It’s time for another edition of random musings, idle thoughts, unrelated occurrences – in other words, it’s Pleasantly Disturbed Friday.
I’m currently reading Johnson’s Life of London: The People Who Made the City That Made the World by Boris Johnson, and it’s delightful. Johnson, the mayor of London, provides (relatively) short vignettes on 17 people (and one hotel) who had a major impact directly on London and more broadly on the world. You’ve heard of Geoffrey Chaucer and William Shakespeare, but what about John Wilkes, Robert Hooke and W.T. Stead? The book is history and biography and it’s full of insights on the city and its people. And yes, the title is a take-off of Boswell’s Life of (Samuel) Johnson – and Johnson is one of the 17 profiled. Review is coming Monday.
Yesterday, I had a telephone conversation with a good friend about the publishing business. We talked about publishers, genres, marketing of books, lack of marketing of books, expectations publishers have of authors and expectations authors have of publishers. We both agreed it was one crazy industry. But if you’re a writer and are published or want to publish, it’s what you have to work with.
Magazines sitting on my desk waiting to be read: two issues of Poetry (I’m behind); American Poet; Englewood Review; Oxford American; Writer’s Digest; Ravi Zacharias’s Just Thinking; and the 2012 fall planting guide from Dutch Gardens (summer hasn’t officially started and I’m already having to consider bulbs for the fall).
I biked Grant’s Trail in suburban St. Louis Wednesday after work. It was a beautiful evening. I’ve been gradually building up distance and speed (making sure my ruptured disk stays healed), and I’ve ridden the same 20-mile roundtrip a dozen times or more so far. The trail crosses two or three major streets, a couple of parks, Grant’s Farm (the Clydesdales!), several wooded areas and suburban subdivisions. It can make for an interesting ride – locally sponsored group rides where everyone is afraid of being left behind and so they run the rest of us off the trail; the professionals practicing for races who ignore red lights and trail etiquette; what look like small sticks or branches suddenly wiggling across the paved trail; beavers; suicidal rabbits; families of wild turkeys; and swarms of gnats at certain times of the day.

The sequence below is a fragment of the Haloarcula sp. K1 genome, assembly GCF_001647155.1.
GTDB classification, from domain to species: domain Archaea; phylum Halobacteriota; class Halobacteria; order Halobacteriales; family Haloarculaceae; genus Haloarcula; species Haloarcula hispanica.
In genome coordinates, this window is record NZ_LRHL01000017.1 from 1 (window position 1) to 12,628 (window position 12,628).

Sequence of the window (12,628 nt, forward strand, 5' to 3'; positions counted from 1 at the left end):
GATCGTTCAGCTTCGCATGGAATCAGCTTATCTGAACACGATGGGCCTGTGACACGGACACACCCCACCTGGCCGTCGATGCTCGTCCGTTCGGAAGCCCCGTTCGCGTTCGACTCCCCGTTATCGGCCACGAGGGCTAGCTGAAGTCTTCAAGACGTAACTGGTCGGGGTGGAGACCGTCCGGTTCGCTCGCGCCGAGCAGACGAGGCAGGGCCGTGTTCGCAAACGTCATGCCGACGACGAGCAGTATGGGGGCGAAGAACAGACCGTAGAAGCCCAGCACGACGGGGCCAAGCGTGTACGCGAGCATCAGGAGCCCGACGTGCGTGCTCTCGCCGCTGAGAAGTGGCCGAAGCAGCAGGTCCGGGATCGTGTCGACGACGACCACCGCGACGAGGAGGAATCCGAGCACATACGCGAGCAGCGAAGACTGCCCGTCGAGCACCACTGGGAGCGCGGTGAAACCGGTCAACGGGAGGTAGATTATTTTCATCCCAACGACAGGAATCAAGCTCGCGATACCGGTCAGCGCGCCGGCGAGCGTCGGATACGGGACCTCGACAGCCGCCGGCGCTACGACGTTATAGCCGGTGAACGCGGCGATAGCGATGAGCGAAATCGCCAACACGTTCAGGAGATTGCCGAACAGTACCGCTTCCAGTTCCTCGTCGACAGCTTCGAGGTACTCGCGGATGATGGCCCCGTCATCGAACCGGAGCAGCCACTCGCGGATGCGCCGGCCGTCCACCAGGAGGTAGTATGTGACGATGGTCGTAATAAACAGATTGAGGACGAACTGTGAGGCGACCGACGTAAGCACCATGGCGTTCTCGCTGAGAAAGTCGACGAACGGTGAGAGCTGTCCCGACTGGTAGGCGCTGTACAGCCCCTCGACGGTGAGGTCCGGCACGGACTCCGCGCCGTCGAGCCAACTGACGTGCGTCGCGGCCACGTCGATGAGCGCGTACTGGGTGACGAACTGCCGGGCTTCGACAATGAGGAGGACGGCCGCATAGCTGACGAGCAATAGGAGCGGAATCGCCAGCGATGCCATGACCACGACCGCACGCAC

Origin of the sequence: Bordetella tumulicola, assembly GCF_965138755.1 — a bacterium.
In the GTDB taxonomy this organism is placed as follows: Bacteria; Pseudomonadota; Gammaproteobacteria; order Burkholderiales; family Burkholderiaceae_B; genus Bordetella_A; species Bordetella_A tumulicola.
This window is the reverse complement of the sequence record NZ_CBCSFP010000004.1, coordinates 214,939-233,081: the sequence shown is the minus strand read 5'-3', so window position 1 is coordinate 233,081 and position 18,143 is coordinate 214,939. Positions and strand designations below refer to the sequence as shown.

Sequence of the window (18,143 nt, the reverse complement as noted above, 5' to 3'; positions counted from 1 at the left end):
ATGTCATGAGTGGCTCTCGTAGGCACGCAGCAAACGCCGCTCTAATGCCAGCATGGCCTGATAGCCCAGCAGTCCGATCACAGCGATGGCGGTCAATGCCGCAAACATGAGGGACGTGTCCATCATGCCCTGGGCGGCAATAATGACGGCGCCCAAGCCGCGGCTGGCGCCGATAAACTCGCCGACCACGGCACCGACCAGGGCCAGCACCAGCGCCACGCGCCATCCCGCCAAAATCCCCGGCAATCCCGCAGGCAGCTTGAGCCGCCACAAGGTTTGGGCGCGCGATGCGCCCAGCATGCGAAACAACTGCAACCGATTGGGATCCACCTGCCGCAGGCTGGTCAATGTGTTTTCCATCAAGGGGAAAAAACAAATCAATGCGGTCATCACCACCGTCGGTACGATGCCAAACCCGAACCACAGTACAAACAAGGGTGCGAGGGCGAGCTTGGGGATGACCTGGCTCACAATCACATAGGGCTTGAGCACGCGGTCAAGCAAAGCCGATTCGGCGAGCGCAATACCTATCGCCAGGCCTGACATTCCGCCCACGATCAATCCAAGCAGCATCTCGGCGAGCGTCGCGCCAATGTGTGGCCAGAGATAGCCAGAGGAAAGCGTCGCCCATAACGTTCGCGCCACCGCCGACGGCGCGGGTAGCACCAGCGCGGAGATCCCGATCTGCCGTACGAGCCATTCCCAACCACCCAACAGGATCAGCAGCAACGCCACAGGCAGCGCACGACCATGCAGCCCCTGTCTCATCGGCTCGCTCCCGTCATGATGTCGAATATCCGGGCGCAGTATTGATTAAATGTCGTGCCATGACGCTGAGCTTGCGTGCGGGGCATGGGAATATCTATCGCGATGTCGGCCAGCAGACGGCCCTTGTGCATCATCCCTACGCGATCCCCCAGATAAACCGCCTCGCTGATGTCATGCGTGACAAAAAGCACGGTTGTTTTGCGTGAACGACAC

I forgot to mention that I love biking Grant’s Trail.
On Tuesday I was in downtown St. Louis at the London Tea Room (actually, outside the Team Room on the sidewalk) for our local observance of Queen Elizabeth's Jubilee. There was a raffle to raise funds for a children's disease research association, and one of the raffle items was that fine novel Dancing Priest.
Last week was a significant birthday for my wife; she turned at least 21 (that’s all I’m allowed to say on the subject). Good friends from New Orleans flew in and stayed with us for a few days, and we did a restaurant atop an old, former warehouse with a good view of the Arch and downtown St. Louis, the Lantern Festival at the Missouri Botanical Gardens (and it was COLD), the St. Louis Art Museum, an art fair, an art gallery or two (including Brother Mel’s); and a stroll around downtown Kirkwood, our little St. Louis suburb, during which two of us had an ice cream cone from Jeremiah’s Custard Stand (names withheld to protect the guilty) (but the vanilla was delicious) (from what I understand, of course). We had a great time.